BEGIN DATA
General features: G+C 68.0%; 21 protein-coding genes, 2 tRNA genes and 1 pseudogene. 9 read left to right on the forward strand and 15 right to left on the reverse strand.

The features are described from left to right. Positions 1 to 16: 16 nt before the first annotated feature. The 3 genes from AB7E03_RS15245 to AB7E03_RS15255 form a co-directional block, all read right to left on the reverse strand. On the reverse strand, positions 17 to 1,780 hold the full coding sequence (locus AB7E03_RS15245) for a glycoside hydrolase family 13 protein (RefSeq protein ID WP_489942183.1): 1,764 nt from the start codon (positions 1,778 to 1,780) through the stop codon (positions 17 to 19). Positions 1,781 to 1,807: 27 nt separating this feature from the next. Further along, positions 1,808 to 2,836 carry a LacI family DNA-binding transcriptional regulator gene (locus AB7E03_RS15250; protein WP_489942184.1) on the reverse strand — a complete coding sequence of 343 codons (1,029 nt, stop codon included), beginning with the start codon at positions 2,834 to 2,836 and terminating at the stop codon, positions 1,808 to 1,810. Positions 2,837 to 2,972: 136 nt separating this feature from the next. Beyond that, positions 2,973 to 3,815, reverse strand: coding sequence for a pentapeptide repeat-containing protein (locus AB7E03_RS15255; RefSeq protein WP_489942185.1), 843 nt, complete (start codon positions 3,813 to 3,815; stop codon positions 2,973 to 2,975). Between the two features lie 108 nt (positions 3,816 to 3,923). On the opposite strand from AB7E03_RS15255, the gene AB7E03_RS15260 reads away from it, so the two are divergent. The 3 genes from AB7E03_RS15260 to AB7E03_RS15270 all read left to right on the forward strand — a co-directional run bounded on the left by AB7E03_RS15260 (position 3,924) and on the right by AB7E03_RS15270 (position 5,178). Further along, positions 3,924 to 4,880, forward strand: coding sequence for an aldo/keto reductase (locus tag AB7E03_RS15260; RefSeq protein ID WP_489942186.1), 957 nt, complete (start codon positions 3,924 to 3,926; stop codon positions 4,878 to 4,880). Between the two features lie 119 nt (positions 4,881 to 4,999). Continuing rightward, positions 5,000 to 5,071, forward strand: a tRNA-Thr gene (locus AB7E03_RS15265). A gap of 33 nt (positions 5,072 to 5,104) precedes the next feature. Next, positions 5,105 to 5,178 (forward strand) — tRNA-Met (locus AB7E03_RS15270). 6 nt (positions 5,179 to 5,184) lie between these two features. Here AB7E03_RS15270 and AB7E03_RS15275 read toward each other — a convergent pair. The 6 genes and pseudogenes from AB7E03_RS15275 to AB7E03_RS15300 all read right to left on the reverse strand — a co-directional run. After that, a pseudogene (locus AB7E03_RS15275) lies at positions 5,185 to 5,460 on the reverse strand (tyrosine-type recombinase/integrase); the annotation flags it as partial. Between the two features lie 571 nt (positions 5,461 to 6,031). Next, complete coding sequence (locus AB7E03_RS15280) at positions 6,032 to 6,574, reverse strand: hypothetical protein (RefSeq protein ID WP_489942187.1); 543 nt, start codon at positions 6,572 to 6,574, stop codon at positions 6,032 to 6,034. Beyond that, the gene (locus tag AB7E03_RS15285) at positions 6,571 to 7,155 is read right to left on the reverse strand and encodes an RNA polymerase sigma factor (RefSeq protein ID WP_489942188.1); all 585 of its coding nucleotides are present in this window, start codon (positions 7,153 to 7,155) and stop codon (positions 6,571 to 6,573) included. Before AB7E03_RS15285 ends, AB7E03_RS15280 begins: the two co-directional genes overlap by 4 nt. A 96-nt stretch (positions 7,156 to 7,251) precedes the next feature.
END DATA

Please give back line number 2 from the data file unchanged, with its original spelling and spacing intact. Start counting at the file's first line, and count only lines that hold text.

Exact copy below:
The features are described from left to right. Positions 1 to 16: 16 nt before the first annotated feature. The 3 genes from AB7E03_RS15245 to AB7E03_RS15255 form a co-directional block, all read right to left on the reverse strand. On the reverse strand, positions 17 to 1,780 hold the full coding sequence (locus AB7E03_RS15245) for a glycoside hydrolase family 13 protein (RefSeq protein ID WP_489942183.1): 1,764 nt from the start codon (positions 1,778 to 1,780) through the stop codon (positions 17 to 19). Positions 1,781 to 1,807: 27 nt separating this feature from the next. Further along, positions 1,808 to 2,836 carry a LacI family DNA-binding transcriptional regulator gene (locus AB7E03_RS15250; protein WP_489942184.1) on the reverse strand — a complete coding sequence of 343 codons (1,029 nt, stop codon included), beginning with the start codon at positions 2,834 to 2,836 and terminating at the stop codon, positions 1,808 to 1,810. Positions 2,837 to 2,972: 136 nt separating this feature from the next. Beyond that, positions 2,973 to 3,815, reverse strand: coding sequence for a pentapeptide repeat-containing protein (locus AB7E03_RS15255; RefSeq protein WP_489942185.1), 843 nt, complete (start codon positions 3,813 to 3,815; stop codon positions 2,973 to 2,975). Between the two features lie 108 nt (positions 3,816 to 3,923). On the opposite strand from AB7E03_RS15255, the gene AB7E03_RS15260 reads away from it, so the two are divergent. The 3 genes from AB7E03_RS15260 to AB7E03_RS15270 all read left to right on the forward strand — a co-directional run bounded on the left by AB7E03_RS15260 (position 3,924) and on the right by AB7E03_RS15270 (position 5,178). Further along, positions 3,924 to 4,880, forward strand: coding sequence for an aldo/keto reductase (locus tag AB7E03_RS15260; RefSeq protein ID WP_489942186.1), 957 nt, complete (start codon positions 3,924 to 3,926; stop codon positions 4,878 to 4,880). Between the two features lie 119 nt (positions 4,881 to 4,999). Continuing rightward, positions 5,000 to 5,071, forward strand: a tRNA-Thr gene (locus AB7E03_RS15265). A gap of 33 nt (positions 5,072 to 5,104) precedes the next feature. Next, positions 5,105 to 5,178 (forward strand) — tRNA-Met (locus AB7E03_RS15270). 6 nt (positions 5,179 to 5,184) lie between these two features. Here AB7E03_RS15270 and AB7E03_RS15275 read toward each other — a convergent pair. The 6 genes and pseudogenes from AB7E03_RS15275 to AB7E03_RS15300 all read right to left on the reverse strand — a co-directional run. After that, a pseudogene (locus AB7E03_RS15275) lies at positions 5,185 to 5,460 on the reverse strand (tyrosine-type recombinase/integrase); the annotation flags it as partial. Between the two features lie 571 nt (positions 5,461 to 6,031). Next, complete coding sequence (locus AB7E03_RS15280) at positions 6,032 to 6,574, reverse strand: hypothetical protein (RefSeq protein ID WP_489942187.1); 543 nt, start codon at positions 6,572 to 6,574, stop codon at positions 6,032 to 6,034. Beyond that, the gene (locus tag AB7E03_RS15285) at positions 6,571 to 7,155 is read right to left on the reverse strand and encodes an RNA polymerase sigma factor (RefSeq protein ID WP_489942188.1); all 585 of its coding nucleotides are present in this window, start codon (positions 7,153 to 7,155) and stop codon (positions 6,571 to 6,573) included. Before AB7E03_RS15285 ends, AB7E03_RS15280 begins: the two co-directional genes overlap by 4 nt. A 96-nt stretch (positions 7,156 to 7,251) precedes the next feature.